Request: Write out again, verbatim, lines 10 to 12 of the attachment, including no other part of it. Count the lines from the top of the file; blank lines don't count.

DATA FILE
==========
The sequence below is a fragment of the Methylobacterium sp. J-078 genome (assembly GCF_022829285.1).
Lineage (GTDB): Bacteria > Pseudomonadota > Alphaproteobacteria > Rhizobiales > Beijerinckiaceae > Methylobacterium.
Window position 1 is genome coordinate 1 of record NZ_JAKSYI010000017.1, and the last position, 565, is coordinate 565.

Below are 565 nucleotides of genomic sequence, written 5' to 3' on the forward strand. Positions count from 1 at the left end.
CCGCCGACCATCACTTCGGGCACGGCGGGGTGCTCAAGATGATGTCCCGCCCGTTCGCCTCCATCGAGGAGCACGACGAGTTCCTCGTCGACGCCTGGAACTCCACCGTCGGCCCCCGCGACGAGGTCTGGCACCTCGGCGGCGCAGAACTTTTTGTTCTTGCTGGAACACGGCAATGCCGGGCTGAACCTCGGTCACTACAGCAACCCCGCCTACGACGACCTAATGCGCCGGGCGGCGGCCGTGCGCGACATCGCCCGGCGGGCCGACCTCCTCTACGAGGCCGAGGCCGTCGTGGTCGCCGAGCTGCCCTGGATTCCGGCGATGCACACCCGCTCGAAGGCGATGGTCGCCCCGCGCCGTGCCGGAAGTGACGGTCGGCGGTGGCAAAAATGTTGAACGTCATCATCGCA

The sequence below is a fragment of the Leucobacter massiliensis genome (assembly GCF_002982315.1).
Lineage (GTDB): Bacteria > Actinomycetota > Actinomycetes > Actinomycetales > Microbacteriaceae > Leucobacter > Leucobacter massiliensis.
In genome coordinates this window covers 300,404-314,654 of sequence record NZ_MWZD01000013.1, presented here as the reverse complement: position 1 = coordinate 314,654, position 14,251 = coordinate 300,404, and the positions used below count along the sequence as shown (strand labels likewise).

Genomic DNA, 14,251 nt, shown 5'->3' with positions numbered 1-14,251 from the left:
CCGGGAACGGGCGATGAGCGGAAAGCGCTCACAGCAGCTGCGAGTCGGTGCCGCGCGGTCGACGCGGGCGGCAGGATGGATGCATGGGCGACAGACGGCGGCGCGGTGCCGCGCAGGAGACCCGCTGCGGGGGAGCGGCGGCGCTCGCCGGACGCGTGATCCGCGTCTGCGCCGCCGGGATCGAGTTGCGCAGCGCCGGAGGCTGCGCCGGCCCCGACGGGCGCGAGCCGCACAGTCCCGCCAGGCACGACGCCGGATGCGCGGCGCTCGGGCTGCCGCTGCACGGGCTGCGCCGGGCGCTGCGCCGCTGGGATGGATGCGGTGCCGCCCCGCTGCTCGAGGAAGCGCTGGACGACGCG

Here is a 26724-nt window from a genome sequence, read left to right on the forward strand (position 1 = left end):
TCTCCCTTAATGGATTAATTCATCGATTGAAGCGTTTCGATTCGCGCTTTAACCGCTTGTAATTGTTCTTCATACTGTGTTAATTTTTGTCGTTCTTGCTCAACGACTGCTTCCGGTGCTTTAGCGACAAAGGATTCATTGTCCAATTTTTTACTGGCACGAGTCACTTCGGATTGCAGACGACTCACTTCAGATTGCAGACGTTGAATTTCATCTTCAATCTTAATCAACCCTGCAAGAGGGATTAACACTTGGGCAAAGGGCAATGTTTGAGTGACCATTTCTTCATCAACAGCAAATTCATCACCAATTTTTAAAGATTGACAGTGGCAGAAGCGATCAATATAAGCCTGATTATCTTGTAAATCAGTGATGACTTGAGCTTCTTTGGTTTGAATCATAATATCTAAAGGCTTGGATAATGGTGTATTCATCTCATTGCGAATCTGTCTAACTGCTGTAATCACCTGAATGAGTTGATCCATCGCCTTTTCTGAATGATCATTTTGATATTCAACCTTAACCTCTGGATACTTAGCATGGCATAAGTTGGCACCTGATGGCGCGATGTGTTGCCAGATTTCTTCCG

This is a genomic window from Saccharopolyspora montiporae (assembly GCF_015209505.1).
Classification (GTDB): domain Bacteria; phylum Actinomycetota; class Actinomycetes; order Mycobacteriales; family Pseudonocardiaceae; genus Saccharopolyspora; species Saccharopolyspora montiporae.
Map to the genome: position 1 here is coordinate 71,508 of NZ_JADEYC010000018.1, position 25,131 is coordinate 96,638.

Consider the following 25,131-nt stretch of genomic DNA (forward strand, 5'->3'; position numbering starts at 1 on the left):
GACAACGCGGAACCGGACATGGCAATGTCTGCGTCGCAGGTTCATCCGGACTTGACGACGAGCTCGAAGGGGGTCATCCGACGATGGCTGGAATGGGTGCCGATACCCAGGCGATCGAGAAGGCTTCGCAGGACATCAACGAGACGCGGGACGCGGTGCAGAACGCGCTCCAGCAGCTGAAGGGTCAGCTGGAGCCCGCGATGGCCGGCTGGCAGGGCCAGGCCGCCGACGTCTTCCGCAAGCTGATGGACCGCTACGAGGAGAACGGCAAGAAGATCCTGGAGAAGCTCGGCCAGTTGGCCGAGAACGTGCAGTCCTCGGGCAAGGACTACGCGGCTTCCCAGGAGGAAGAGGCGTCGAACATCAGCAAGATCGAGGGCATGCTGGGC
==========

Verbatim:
CCGGGAACGGGCGATGAGCGGAAAGCGCTCACAGCAGCTGCGAGTCGGTGCCGCGCGGTCGACGCGGGCGGCAGGATGGATGCATGGGCGACAGACGGCGGCGCGGTGCCGCGCAGGAGACCCGCTGCGGGGGAGCGGCGGCGCTCGCCGGACGCGTGATCCGCGTCTGCGCCGCCGGGATCGAGTTGCGCAGCGCCGGAGGCTGCGCCGGCCCCGACGGGCGCGAGCCGCACAGTCCCGCCAGGCACGACGCCGGATGCGCGGCGCTCGGGCTGCCGCTGCACGGGCTGCGCCGGGCGCTGCGCCGCTGGGATGGATGCGGTGCCGCCCCGCTGCTCGAGGAAGCGCTGGACGACGCG

Here is a 26724-nt window from a genome sequence, read left to right on the forward strand (position 1 = left end):
TCTCCCTTAATGGATTAATTCATCGATTGAAGCGTTTCGATTCGCGCTTTAACCGCTTGTAATTGTTCTTCATACTGTGTTAATTTTTGTCGTTCTTGCTCAACGACTGCTTCCGGTGCTTTAGCGACAAAGGATTCATTGTCCAATTTTTTACTGGCACGAGTCACTTCGGATTGCAGACGACTCACTTCAGATTGCAGACGTTGAATTTCATCTTCAATCTTAATCAACCCTGCAAGAGGGATTAACACTTGGGCAAAGGGCAATGTTTGAGTGACCATTTCTTCATCAACAGCAAATTCATCACCAATTTTTAAAGATTGACAGTGGCAGAAGCGATCAATATAAGCCTGATTATCTTGTAAATCAGTGATGACTTGAGCTTCTTTGGTTTGAATCATAATATCTAAAGGCTTGGATAATGGTGTATTCATCTCATTGCGAATCTGTCTAACTGCTGTAATCACCTGAATGAGTTGATCCATCGCCTTTTCTGAATGATCATTTTGATATTCAACCTTAACCTCTGGATACTTAGCATGGCATAAGTTGGCACCTGATGGCGCGATGTGTTGCCAGATTTCTTCCG